You can live and travel in countries across the world by earning your TEFL certificate and starting teaching English abroad.  A career teaching English and a brand new life adventure is just around the corner for you. However, It’s hard to think about whether or not you should leave your comfortable surroundings as well as your friends and family behind and as exciting as it may seem to move abroad and start a new, life-changing adventure, it can also be a really daunting and scary thought. But you shouldn’t let that stop you!

Friends travelling

We have gathered the best advice for TEFL teachers looking to move abroad, from making new friends to staying safe during your travels, you can find out all the information you need here!

Click here for our blog on our top TEFL destinations to teach abroad!

Making Friends

When TEFL teaching abroad, you’re guaranteed to meet amazing people from all over the world, some of which will become your friends for life that you can share this unforgettable experience with! Down below are some of the ways you can make friends with both expats and locals while teaching abroad

Friends Travelling

Become friends with other TEFL teachers

Get to know your new English teaching colleagues! They’ll almost certainly be native English speakers from English-speaking countries, so they’ll be strangers in a strange world like you. They’ll tell you about their travels and fears, and you’ll bond over them. This is the most obvious person to associate with.

Get to know local teachers

Take the time to get to know your native employees. Most schools employ more than just English teachers, and they are as eager to meet you as you are to meet them. Getting immersed in a foreign culture means getting to know the locals, so learning more about the people you work with on a daily basis and how they live is a terrific way to gain insight into a culture other than your own.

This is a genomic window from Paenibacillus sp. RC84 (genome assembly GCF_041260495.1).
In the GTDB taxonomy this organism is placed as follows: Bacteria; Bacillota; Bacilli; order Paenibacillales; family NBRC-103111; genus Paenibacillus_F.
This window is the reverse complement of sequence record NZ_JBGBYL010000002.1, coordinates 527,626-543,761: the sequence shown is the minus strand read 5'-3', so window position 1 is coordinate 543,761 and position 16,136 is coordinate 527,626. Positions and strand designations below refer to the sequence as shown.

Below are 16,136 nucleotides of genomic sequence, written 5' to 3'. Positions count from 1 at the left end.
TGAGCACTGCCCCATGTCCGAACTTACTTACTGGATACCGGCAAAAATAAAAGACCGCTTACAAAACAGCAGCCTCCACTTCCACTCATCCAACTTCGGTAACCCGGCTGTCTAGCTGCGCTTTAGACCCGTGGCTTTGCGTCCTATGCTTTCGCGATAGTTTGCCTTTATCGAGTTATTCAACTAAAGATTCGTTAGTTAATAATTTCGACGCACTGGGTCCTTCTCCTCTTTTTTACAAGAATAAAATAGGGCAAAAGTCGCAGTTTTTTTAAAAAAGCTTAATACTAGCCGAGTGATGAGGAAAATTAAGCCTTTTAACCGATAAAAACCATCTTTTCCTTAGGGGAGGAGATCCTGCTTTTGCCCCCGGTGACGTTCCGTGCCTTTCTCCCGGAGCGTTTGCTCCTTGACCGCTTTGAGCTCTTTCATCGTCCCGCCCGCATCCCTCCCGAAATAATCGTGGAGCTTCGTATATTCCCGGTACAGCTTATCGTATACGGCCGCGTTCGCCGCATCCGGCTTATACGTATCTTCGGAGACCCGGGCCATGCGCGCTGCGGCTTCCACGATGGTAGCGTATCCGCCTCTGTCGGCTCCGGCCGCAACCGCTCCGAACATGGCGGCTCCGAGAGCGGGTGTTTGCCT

Join a club!

An amazing way to get out and meet other people like you when abroad is by joining clubs! There are groups for just about any hobby, whether it’s photography, music or sport. When you join a group, you’ll be surprised at how easy it is to meet friends, especially with others who share your interests! You can find these groups by doing research or posting in online community groups.

Never say no to invitations

You may have been taught not to talk to strangers at home; however, consider this: when you’re overseas, everyone is a stranger, so how can you establish new friends? Follow your senses and be cautious; if possible, make new friends in public areas and with coworkers. Be sensible; obviously, you shouldn’t go to someone’s residence when you’ve just met, without other people you know and trust. Invite people to events – Don’t be shy about inviting your coworkers and friends to events; they will most definitely return the favour. 

Take a class

When you walk into class, don’t be scared to strike up conversations with your classmates. Remember meeting new people and experiencing new things was one of the main reasons you chose to start teaching abroad!  Your classmates may become wonderful friends, especially if your class’s subject is something you all have in common, and you may cooperate on classwork or assignments, as well as socialize outside of class hours.

Don’t be scared to put yourself out there and take initiative to meet new people now that you know a few ways to make friends when teaching abroad. It’s often the people you surround yourself with who make the experience so unforgettable.

Budgeting

Once you start working, teaching English in another country might be one of the best financial decisions you make as a young professional. However, there are financial costs associated with moving countries and starting up somewhere new before you begin generating a stable income from teaching English.

Your first salary from your teaching job will not arrive right away, just like any other new job. Because you’ll have to wait a few weeks for payment, it’s critical to avoid arriving abroad with empty pockets. You’ll need to figure out how much you’ll need moving over, this is dependent on a number of factors. The country’s cost of living, If your flights and accommodation are/aren’t being provided, you’ll need to keep those costs.

An example of these expenses include

  •  Food
  • Transportation costs
  • Accommodation deposit 
  • First month’s rent 
  • Health insurance
  • Phone plan
  • Entertainment (going out, sightseeing)

You need to be 100% sure you can afford living costs before receiving your first paycheck.